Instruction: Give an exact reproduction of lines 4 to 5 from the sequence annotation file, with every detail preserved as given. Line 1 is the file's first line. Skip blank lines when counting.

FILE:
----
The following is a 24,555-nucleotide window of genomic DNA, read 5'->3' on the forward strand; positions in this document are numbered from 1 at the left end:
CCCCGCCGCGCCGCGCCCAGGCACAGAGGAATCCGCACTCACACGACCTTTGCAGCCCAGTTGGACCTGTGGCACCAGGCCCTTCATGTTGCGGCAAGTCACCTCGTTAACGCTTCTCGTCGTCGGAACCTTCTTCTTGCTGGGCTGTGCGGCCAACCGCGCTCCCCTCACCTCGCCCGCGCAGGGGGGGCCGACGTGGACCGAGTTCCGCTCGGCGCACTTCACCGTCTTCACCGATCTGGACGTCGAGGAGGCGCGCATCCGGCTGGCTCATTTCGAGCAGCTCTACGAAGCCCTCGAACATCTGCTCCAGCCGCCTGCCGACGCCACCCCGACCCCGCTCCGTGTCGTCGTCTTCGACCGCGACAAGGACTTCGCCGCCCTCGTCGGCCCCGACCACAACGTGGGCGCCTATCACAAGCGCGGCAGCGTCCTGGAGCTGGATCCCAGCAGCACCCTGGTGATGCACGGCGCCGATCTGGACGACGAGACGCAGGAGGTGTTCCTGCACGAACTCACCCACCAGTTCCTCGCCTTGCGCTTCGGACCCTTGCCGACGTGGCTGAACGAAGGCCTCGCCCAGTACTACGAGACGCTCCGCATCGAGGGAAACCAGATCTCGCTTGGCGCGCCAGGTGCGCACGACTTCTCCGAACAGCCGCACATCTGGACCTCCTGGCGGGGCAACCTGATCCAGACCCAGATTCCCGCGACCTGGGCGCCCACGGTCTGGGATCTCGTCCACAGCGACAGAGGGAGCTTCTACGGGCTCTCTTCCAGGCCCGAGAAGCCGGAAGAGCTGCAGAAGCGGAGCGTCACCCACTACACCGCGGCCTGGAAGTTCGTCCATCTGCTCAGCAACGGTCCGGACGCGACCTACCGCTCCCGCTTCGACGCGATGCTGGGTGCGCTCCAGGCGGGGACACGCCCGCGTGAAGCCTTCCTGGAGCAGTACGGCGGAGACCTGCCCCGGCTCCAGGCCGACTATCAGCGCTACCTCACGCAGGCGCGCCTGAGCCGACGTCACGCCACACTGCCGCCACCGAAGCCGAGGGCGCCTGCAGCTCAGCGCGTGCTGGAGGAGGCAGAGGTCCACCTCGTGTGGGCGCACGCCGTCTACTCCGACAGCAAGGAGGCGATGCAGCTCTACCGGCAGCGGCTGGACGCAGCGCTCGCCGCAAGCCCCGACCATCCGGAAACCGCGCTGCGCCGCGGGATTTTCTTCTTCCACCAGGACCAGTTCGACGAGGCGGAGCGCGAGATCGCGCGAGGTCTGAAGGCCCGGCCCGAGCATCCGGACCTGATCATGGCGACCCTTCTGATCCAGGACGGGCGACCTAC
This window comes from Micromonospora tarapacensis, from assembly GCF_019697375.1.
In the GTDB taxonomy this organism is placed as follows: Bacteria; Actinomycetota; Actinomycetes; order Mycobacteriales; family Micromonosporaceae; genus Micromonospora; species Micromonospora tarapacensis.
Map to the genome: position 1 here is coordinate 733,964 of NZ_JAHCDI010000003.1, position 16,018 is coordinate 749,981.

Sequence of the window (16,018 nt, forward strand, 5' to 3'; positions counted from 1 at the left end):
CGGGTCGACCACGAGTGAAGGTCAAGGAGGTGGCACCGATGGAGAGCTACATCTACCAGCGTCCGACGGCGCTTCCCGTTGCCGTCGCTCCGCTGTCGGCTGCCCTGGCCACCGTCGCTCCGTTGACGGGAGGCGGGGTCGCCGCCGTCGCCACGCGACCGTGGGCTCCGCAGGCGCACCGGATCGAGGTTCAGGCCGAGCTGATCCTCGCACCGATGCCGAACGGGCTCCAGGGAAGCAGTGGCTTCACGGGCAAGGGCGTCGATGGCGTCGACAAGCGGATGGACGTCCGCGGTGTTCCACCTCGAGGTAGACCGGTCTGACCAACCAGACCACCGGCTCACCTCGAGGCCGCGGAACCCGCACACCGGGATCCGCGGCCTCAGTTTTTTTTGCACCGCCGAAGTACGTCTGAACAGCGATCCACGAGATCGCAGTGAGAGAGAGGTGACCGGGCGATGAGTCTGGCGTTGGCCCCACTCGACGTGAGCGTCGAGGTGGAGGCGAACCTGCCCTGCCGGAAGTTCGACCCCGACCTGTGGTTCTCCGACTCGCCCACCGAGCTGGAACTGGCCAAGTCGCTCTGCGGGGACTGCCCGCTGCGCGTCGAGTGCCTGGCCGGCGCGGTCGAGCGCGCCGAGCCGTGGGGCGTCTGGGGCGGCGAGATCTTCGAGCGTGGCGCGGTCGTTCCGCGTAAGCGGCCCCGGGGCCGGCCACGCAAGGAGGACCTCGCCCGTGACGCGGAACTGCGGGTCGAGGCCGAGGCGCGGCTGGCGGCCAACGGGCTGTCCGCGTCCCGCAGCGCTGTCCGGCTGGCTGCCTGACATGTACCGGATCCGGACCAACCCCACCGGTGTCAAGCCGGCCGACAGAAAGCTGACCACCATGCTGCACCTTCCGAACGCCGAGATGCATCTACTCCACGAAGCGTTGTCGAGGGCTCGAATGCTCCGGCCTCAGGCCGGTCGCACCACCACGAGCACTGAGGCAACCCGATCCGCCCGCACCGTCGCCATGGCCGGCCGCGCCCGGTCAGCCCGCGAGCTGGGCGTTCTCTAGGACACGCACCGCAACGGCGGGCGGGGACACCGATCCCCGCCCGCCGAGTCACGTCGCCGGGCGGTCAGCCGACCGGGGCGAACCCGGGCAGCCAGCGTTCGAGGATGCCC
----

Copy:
In the GTDB taxonomy this organism is placed as follows: Bacteria; Actinomycetota; Actinomycetes; order Mycobacteriales; family Micromonosporaceae; genus Micromonospora; species Micromonospora tarapacensis.
Map to the genome: position 1 here is coordinate 733,964 of NZ_JAHCDI010000003.1, position 16,018 is coordinate 749,981.